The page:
As we begin to enter the deepest throes of winter here in Colorado, I wanted to talk to you all about the seasonality of weather and how it affects our furry friends.
The seasonality of disease has long been observed by medical practitioners dating back to the days of ancient Chinese medicine (think B.C.). These primal doctors didn't have bloodwork or other modern diagnostics, but they had years of observation and quickly deduced what many of us already experience every year - allergies in spring and fall, the flu in winter, colds during times of stress or drastic changes in weather, etc. They used this data to preemptively gather certain medicinal plants and provide specific acupuncture treatment protocols prior to the onset of each season.
Similar phenomena have been documented in domestic animals as well. A three year retrospective study by Purdue University showed an increase incidence of meningitis in dogs from April thru September(1). Lower urinary tract disease in cats showed positive association with a high number of rainfall days in the month prior to appearance of clinical signs(2). Anecdotally, veterinarians appreciate worsening of neurologic conditions such as intervertebral disc disease and degenerative myelopathy in the winter, skin rashes and certain types of seizures in spring, and acute inflammatory disorders such as laminitis, cholangiohepatitis (inflammation of the gallbladder and liver), and cystitis (inflammation of the bladder) in summer.
Explanation of this phenomena has to do with stress. In fact, research shows that our very DNA changes with the weather, thus affecting our mood and susceptibility to certain diseases. In humans, up to one-fifth of the genes in our blood cells undergo seasonal changes in expression. For example, in winter when we typically are more susceptible to pathogens, our blood contains a denser population of immune responders, thus making us overall more "inflammatory"(3). We also experience a surge in stress hormones during this time as our bodies seek to lay down extra fat and muscle stores in preparation for winter.
The connection to our canine companions is clear. With meningitis, for example, we most often see a "steroid-responsive" form in the fall/winter. This form is not fully understood but seems to involve an over-activation of the immune system thus inducing a state of severe inflammation in the meninges of the brain and spinal cord. Dogs with this condition often present with high fevers, lethargy, severe neck pain, and generalized stiffness. Mortality rate is high and if they recover many have to be on immunosuppressive medications for life and cannot receive injections or vaccines.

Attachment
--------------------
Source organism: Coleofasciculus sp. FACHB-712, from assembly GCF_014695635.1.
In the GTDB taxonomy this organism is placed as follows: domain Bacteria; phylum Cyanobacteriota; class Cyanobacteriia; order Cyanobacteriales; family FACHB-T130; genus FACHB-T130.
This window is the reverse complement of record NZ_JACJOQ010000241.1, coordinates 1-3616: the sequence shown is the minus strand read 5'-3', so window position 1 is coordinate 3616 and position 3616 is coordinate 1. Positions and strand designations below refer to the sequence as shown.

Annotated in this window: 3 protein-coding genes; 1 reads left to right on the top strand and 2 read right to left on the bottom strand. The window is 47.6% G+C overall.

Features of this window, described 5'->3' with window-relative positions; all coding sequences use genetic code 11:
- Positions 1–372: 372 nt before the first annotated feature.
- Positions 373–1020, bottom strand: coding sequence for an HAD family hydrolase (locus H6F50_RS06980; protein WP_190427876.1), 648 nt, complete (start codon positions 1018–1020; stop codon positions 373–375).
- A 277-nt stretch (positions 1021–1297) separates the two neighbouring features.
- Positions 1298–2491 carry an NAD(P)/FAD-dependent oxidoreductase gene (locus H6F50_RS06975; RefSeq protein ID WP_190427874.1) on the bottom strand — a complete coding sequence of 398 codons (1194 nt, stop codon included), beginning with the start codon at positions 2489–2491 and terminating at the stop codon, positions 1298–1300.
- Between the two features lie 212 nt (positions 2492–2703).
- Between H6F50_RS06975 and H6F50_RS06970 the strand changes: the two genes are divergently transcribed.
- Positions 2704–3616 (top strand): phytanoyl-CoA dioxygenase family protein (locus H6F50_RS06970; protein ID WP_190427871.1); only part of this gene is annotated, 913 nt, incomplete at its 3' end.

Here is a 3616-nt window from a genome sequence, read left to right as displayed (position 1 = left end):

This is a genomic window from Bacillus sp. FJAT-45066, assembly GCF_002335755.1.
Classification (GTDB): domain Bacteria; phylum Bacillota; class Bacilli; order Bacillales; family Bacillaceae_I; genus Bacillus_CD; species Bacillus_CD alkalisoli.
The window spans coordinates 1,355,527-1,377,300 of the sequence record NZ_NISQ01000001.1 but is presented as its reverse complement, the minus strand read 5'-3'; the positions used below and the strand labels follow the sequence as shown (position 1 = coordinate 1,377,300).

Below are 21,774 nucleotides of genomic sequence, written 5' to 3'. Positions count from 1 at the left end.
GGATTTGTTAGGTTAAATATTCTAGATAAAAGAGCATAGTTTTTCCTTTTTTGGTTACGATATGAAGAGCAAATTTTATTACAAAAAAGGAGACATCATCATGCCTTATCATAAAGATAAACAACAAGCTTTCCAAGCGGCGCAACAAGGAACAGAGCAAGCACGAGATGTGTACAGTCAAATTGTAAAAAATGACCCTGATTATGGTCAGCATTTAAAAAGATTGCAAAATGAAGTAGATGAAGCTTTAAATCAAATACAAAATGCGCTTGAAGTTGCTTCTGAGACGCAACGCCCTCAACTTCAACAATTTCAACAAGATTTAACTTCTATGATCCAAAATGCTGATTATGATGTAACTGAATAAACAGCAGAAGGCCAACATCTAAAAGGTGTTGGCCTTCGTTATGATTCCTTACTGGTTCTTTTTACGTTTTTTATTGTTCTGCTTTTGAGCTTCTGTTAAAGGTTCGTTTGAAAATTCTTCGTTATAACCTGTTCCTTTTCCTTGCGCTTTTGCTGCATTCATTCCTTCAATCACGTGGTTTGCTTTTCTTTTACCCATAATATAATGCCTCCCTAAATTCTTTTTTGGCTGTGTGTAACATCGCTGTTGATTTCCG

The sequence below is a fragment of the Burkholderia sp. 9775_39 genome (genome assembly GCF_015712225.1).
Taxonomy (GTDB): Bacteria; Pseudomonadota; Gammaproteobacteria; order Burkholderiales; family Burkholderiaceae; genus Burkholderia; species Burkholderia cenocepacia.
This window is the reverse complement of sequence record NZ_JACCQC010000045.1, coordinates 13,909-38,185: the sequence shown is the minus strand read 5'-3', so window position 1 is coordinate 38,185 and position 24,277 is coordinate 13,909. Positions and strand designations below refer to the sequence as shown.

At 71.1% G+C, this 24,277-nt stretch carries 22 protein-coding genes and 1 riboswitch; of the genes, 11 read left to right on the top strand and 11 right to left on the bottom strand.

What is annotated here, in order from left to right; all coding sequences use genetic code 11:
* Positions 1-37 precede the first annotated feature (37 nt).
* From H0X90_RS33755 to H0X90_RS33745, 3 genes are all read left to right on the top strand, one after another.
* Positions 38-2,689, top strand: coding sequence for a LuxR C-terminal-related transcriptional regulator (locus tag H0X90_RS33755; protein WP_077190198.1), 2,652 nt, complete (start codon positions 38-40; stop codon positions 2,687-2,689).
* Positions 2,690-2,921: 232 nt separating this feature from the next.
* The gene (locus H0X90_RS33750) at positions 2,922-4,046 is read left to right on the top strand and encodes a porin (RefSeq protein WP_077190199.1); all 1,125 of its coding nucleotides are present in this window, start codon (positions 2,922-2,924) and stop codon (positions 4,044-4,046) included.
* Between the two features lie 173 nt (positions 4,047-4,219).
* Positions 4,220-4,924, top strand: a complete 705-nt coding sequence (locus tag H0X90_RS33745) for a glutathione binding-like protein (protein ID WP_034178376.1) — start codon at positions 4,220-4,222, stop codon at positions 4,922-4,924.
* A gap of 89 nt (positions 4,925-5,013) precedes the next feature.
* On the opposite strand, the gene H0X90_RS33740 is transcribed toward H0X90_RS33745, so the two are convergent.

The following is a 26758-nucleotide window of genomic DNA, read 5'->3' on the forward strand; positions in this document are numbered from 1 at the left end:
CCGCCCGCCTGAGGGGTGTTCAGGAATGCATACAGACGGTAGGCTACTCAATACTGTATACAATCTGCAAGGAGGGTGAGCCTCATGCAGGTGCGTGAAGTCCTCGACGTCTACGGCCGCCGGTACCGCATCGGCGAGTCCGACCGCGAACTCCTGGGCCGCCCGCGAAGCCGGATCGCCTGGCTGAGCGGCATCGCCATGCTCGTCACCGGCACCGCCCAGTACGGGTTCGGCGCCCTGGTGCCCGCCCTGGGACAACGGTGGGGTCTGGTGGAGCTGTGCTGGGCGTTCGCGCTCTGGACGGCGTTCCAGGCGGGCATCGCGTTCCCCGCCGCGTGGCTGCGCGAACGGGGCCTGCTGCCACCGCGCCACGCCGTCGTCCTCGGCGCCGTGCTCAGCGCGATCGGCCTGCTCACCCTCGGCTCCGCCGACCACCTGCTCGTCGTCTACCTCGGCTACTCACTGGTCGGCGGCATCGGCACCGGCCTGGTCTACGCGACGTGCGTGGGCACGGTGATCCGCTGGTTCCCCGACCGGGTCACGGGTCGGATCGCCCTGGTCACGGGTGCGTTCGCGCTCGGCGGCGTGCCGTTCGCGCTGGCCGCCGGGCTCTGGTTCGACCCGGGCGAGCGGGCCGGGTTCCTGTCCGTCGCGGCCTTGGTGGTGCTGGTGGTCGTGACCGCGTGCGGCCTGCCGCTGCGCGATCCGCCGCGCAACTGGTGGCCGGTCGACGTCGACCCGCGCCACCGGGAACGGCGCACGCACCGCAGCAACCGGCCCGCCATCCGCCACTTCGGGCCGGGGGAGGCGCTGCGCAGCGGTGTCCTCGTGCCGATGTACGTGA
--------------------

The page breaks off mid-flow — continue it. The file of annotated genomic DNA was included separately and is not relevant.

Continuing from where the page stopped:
So as we head into winter Game-of-Thrones-style, how can we help protect our pets against the inflammation and disease that often accompanies?
Seasonally-appropriate exercise is an important health regulator. Exposing our dogs and cats to early morning light (between 9 and 11am) can help regulate their circadian rhythm and balance melatonin release, thus leading to better sleep at night and lowered stress levels.
Nutrition also plays an integral role in the state of our pet's immune systems. Offering additional immune support such as Standard Process Canine Immune Support and/or Congaplex during the fall and winter can help offset disease incidence. If your pet suffers from a neurologic or orthopedic condition, upping your anti-inflammatory game with Ligaplex II and/or Boswellia Complex or Turmeric Forte before the weather turns cold and wet makes it less likely that your pet will experience setbacks in their pain control and mobility. If you have a cat that suffers from FLUTD (lower urinary tract inflammation), providing additional nutritional support during the rainy seasons such as Feline Renal Support and/or Cataplex A-C-P may lower the incidence of "flare-ups".
As with any nutritional therapy, please consult with a veterinarian knowledgeable in this area prior to starting any supplements. Alternatively, make an appointment with our practice for a Nutritional Consultation and let us see what we can do to improve the life and health of your pet.
Investigation of Immune or Infectious Etiologies in Canine Meningitis/Meningoencephalitis/Meningoencephalomyelitis. (Abstract N08) ACVIM 2017. Moore et al.
Elucidating the risk factors of feline lower urinary tract disease. Jones BR1, Sanson RL, Morris RS. N Z Vet J. 1997 Jun;45(3):100-8.
Widespread seasonal gene expression reveals annual differences in human immunity and physiology. Dopico XC et al. Nature Communications volume 6, Article number: 7000 (2015).